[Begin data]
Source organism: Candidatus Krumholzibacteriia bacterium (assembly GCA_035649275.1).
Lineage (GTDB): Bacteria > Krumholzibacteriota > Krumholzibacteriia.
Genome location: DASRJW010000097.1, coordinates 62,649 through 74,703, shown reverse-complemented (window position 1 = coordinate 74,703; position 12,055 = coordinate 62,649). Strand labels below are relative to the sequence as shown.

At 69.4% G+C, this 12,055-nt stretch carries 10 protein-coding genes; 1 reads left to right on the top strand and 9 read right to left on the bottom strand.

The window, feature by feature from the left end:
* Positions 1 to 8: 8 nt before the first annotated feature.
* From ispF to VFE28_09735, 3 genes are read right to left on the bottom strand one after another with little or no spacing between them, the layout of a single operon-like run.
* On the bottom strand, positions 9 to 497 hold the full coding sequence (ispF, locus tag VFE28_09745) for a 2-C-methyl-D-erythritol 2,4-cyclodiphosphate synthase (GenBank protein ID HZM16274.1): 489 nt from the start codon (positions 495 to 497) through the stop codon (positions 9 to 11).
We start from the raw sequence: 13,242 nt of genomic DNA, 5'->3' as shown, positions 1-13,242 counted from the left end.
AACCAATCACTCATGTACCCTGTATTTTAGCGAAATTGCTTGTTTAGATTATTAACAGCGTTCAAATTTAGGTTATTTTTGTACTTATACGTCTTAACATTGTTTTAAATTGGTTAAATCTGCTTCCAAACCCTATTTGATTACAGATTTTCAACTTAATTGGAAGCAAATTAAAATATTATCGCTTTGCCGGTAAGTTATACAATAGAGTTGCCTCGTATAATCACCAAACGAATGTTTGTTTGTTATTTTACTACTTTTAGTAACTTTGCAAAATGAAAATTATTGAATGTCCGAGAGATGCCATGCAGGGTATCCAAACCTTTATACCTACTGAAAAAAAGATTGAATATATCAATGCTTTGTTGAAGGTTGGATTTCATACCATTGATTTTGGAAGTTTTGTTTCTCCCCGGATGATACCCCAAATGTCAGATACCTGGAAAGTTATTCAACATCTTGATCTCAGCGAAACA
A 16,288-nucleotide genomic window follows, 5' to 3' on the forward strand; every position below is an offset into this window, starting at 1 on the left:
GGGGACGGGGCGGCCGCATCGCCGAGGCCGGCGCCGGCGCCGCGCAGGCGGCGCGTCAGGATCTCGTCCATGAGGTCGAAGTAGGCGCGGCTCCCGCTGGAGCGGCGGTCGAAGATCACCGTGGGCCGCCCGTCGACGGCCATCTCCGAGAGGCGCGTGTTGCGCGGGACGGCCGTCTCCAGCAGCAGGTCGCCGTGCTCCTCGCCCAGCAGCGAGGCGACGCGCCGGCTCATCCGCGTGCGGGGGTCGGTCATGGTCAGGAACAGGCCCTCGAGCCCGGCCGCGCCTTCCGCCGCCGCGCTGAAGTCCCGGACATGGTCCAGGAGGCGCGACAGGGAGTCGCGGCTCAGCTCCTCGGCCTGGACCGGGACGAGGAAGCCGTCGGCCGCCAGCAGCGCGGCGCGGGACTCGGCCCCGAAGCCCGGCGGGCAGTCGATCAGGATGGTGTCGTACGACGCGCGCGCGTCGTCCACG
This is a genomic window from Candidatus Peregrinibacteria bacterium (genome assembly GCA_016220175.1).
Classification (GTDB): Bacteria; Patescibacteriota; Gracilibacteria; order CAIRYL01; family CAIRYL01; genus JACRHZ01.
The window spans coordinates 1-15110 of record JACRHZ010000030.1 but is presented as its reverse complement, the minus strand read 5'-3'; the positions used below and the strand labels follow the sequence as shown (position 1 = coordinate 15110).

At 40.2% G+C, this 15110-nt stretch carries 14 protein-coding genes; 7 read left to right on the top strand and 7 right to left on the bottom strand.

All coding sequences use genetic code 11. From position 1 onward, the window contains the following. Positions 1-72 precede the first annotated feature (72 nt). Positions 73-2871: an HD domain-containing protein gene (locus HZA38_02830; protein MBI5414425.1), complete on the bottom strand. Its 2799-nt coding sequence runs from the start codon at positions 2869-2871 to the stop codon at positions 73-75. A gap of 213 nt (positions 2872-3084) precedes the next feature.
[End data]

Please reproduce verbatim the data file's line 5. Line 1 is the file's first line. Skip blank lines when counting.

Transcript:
The window, feature by feature from the left end: